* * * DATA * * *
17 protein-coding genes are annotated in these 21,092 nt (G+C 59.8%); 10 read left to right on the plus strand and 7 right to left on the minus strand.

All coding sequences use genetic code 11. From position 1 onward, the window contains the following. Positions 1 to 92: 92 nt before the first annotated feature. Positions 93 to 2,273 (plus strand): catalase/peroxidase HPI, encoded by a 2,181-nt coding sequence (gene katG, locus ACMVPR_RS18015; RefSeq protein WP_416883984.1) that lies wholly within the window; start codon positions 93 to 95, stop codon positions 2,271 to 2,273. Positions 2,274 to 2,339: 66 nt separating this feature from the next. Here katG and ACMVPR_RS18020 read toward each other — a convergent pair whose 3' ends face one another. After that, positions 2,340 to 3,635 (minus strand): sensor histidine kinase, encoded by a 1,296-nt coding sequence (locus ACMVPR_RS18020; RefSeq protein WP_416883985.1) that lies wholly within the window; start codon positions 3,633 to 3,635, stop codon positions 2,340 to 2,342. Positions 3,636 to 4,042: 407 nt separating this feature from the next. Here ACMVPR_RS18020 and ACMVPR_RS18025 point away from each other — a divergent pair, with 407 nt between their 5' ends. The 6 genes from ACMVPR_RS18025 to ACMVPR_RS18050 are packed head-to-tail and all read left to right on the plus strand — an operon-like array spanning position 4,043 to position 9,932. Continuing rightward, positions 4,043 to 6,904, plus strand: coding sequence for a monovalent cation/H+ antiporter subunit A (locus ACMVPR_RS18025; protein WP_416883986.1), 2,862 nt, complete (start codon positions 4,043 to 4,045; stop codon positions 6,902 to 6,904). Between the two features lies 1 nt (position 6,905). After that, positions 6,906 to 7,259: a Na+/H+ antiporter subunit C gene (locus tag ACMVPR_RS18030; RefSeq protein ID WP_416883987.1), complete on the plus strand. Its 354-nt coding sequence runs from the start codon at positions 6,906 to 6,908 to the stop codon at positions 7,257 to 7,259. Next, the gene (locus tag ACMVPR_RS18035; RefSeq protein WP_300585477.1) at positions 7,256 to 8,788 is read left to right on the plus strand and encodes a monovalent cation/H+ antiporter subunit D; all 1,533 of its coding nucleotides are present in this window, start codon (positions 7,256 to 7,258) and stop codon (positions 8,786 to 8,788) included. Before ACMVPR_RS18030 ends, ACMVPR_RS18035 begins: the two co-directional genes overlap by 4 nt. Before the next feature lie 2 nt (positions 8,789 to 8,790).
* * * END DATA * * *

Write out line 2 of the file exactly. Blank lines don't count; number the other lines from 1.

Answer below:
All coding sequences use genetic code 11. From position 1 onward, the window contains the following. Positions 1 to 92: 92 nt before the first annotated feature. Positions 93 to 2,273 (plus strand): catalase/peroxidase HPI, encoded by a 2,181-nt coding sequence (gene katG, locus ACMVPR_RS18015; RefSeq protein WP_416883984.1) that lies wholly within the window; start codon positions 93 to 95, stop codon positions 2,271 to 2,273. Positions 2,274 to 2,339: 66 nt separating this feature from the next. Here katG and ACMVPR_RS18020 read toward each other — a convergent pair whose 3' ends face one another. After that, positions 2,340 to 3,635 (minus strand): sensor histidine kinase, encoded by a 1,296-nt coding sequence (locus ACMVPR_RS18020; RefSeq protein WP_416883985.1) that lies wholly within the window; start codon positions 3,633 to 3,635, stop codon positions 2,340 to 2,342. Positions 3,636 to 4,042: 407 nt separating this feature from the next. Here ACMVPR_RS18020 and ACMVPR_RS18025 point away from each other — a divergent pair, with 407 nt between their 5' ends. The 6 genes from ACMVPR_RS18025 to ACMVPR_RS18050 are packed head-to-tail and all read left to right on the plus strand — an operon-like array spanning position 4,043 to position 9,932. Continuing rightward, positions 4,043 to 6,904, plus strand: coding sequence for a monovalent cation/H+ antiporter subunit A (locus ACMVPR_RS18025; protein WP_416883986.1), 2,862 nt, complete (start codon positions 4,043 to 4,045; stop codon positions 6,902 to 6,904). Between the two features lies 1 nt (position 6,905). After that, positions 6,906 to 7,259: a Na+/H+ antiporter subunit C gene (locus tag ACMVPR_RS18030; RefSeq protein ID WP_416883987.1), complete on the plus strand. Its 354-nt coding sequence runs from the start codon at positions 6,906 to 6,908 to the stop codon at positions 7,257 to 7,259. Next, the gene (locus tag ACMVPR_RS18035; RefSeq protein WP_300585477.1) at positions 7,256 to 8,788 is read left to right on the plus strand and encodes a monovalent cation/H+ antiporter subunit D; all 1,533 of its coding nucleotides are present in this window, start codon (positions 7,256 to 7,258) and stop codon (positions 8,786 to 8,788) included. Before ACMVPR_RS18030 ends, ACMVPR_RS18035 begins: the two co-directional genes overlap by 4 nt. Before the next feature lie 2 nt (positions 8,789 to 8,790).